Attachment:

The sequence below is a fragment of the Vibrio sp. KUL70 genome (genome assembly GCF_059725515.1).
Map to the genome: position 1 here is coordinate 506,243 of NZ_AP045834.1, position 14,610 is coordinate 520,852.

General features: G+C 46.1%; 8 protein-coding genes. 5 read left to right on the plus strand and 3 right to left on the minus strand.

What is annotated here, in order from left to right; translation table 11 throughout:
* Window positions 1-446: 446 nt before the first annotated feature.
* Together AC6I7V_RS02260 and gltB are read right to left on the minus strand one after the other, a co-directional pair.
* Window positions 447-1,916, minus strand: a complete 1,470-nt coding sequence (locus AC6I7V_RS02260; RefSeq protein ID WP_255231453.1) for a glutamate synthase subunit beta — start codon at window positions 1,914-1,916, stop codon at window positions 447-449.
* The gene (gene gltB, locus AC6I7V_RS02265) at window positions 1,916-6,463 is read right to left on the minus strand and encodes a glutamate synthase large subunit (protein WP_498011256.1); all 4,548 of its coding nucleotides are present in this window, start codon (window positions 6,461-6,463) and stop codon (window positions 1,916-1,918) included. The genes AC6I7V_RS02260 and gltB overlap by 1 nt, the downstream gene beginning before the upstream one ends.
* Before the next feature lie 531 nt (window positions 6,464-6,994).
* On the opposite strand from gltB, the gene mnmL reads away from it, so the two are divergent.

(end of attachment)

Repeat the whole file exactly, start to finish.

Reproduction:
The sequence below is a fragment of the Vibrio sp. KUL70 genome (genome assembly GCF_059725515.1).
Map to the genome: position 1 here is coordinate 506,243 of NZ_AP045834.1, position 14,610 is coordinate 520,852.

General features: G+C 46.1%; 8 protein-coding genes. 5 read left to right on the plus strand and 3 right to left on the minus strand.

What is annotated here, in order from left to right; translation table 11 throughout:
* Window positions 1-446: 446 nt before the first annotated feature.
* Together AC6I7V_RS02260 and gltB are read right to left on the minus strand one after the other, a co-directional pair.
* Window positions 447-1,916, minus strand: a complete 1,470-nt coding sequence (locus AC6I7V_RS02260; RefSeq protein ID WP_255231453.1) for a glutamate synthase subunit beta — start codon at window positions 1,914-1,916, stop codon at window positions 447-449.
* The gene (gene gltB, locus AC6I7V_RS02265) at window positions 1,916-6,463 is read right to left on the minus strand and encodes a glutamate synthase large subunit (protein WP_498011256.1); all 4,548 of its coding nucleotides are present in this window, start codon (window positions 6,461-6,463) and stop codon (window positions 1,916-1,918) included. The genes AC6I7V_RS02260 and gltB overlap by 1 nt, the downstream gene beginning before the upstream one ends.
* Before the next feature lie 531 nt (window positions 6,464-6,994).
* On the opposite strand from gltB, the gene mnmL reads away from it, so the two are divergent.